Glyph* (book review)

I picked up Glyph* by Adriana Caneva, Shiro Nishimoto, and Anna Davies hoping to learn a little trivia about typographic symbols. Beyond an interest in all things language-related (and a love of trivia), I value books like these because I hope they make me a better editor. Writing and editing are not exact sciences, and I like the idea of building up a reservoir of learning that helps me make the choices I do.

Photo of the book coverThis book surprised me. It’s tiny—the size of my hand, and just 97 pages—but it’s thorough. I know now that an exclamation mark is also called an “admiration mark, screamer, shriekmark or bang,” and might derive from io, the Latin word for joy. (Write “I” and “O” vertically, and what do you get? I love this.)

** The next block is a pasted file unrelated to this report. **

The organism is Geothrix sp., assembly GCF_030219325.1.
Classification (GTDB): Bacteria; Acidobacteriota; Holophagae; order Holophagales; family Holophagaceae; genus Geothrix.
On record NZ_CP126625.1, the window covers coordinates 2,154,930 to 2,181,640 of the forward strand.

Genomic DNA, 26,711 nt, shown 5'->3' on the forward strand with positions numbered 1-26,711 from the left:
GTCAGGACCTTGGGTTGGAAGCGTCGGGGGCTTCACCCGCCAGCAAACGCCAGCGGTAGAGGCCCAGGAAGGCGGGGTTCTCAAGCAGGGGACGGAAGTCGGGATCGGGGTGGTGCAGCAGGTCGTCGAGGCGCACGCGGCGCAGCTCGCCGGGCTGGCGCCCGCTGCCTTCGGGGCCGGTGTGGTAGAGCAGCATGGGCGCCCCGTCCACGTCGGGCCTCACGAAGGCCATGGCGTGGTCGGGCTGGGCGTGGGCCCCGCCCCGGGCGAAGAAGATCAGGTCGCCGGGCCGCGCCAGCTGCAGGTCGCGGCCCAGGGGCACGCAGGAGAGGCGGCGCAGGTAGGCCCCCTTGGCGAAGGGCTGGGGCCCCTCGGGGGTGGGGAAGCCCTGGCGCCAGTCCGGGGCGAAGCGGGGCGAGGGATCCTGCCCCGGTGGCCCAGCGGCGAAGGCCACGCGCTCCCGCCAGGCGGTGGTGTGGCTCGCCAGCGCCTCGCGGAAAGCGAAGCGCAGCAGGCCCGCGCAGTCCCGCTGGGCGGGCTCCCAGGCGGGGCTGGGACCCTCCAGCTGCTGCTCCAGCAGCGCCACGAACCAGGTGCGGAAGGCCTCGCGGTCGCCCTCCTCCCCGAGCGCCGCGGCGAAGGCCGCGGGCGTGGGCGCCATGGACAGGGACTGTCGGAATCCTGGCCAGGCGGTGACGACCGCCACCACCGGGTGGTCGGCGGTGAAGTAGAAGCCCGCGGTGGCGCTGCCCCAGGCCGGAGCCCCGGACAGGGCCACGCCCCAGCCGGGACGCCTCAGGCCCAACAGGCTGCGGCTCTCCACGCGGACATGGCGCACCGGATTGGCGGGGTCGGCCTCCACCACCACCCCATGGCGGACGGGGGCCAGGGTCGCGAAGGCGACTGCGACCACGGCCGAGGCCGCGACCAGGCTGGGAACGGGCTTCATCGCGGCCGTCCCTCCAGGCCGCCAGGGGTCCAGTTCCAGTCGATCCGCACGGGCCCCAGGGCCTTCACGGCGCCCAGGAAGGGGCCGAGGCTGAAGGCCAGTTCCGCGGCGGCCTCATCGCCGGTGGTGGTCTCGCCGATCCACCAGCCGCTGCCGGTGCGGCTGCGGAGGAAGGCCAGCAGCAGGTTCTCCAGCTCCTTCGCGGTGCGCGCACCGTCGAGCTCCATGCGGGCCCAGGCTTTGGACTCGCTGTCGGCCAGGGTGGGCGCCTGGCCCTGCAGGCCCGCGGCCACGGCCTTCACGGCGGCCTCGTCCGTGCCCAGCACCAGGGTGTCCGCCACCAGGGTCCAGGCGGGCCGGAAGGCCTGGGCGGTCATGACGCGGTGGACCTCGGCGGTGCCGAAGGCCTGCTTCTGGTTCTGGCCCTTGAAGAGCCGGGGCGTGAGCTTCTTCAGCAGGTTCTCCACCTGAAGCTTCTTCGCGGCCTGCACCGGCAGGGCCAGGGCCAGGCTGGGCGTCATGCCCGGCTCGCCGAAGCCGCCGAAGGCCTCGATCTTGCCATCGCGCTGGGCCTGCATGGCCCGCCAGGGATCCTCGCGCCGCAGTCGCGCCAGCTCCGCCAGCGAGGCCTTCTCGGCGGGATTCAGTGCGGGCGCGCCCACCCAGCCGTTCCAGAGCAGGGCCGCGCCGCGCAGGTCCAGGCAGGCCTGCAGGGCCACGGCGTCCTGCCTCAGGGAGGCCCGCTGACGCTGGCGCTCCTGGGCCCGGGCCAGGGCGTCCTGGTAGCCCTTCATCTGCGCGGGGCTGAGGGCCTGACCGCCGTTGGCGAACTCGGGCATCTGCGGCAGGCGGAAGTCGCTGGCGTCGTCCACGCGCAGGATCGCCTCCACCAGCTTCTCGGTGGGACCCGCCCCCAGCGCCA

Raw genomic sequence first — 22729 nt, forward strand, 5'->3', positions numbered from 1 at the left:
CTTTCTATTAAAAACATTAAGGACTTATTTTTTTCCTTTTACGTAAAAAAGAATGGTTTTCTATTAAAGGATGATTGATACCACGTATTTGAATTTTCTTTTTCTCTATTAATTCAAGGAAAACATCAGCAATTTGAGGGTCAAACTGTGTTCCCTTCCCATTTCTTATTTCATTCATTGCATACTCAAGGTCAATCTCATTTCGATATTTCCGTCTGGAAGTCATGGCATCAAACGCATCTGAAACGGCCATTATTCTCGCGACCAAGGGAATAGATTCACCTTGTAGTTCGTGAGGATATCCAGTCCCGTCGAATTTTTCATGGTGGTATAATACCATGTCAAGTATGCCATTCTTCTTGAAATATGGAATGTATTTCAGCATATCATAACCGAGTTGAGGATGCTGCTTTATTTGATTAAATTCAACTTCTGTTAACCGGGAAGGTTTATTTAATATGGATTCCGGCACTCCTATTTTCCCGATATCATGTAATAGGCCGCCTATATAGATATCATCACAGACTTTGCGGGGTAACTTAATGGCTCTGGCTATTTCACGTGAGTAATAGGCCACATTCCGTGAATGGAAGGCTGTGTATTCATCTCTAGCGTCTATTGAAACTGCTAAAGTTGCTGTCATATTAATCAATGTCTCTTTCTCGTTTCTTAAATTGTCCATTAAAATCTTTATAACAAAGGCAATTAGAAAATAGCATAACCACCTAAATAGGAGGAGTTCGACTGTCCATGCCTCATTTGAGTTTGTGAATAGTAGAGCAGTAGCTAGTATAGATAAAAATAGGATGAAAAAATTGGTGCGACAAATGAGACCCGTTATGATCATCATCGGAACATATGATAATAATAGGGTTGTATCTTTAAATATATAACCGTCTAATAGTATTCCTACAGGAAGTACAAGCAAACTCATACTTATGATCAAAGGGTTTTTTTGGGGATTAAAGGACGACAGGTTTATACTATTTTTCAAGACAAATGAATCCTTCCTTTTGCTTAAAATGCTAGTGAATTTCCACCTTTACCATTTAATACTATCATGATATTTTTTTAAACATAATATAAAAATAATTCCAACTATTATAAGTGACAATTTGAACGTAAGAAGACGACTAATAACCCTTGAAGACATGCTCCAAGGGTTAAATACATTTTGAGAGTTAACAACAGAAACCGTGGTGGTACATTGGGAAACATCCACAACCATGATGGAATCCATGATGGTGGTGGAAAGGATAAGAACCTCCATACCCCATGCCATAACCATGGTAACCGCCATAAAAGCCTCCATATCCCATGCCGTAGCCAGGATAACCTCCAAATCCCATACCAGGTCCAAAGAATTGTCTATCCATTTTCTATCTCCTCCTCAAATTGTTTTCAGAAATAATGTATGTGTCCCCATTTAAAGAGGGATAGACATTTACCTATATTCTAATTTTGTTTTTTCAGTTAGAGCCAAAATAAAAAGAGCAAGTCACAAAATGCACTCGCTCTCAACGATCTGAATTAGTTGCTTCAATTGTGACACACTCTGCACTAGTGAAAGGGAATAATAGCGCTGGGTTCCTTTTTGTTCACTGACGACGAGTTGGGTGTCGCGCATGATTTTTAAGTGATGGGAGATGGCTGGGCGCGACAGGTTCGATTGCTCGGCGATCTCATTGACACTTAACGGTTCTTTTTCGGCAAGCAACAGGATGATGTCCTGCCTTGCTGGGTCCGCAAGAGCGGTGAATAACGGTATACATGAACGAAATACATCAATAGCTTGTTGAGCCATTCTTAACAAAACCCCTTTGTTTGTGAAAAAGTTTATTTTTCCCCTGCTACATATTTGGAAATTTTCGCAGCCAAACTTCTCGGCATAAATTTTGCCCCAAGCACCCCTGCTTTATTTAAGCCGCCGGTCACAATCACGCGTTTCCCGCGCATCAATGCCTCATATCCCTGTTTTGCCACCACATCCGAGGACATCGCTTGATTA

This attention to detail extends to the book design. Most chapters are two facing pages divided into three visual chunks: white space, text and glyphs. Neon orange headings and tables reinforce this organization, and the bright color scheme matches the subtle quirkiness of the factoids. For example, did you know that “bracket” comes from the French word for codpiece (braguette) and the Latin word for breeches (braca)? In other words, ( ) = pants.Photo of a book page

Huge kudos to writer Anna Davies for her elegant, poetic writing that magically fits in-depth content into bite-sized chapters. Writing about the @ sign, she says, “There is something appealing in the aesthetic of the first letter of the alphabet, embraced in a womb of its own making.” There is something appealing to me about a beautiful little typography book that reads like a haiku.

Glyph* by Adriana Caneva, Shiro Nishimoto, and Anna Davies was published in 2015 by Cicada Books Unlimited and is available at my favorite bookstore, Powell’s.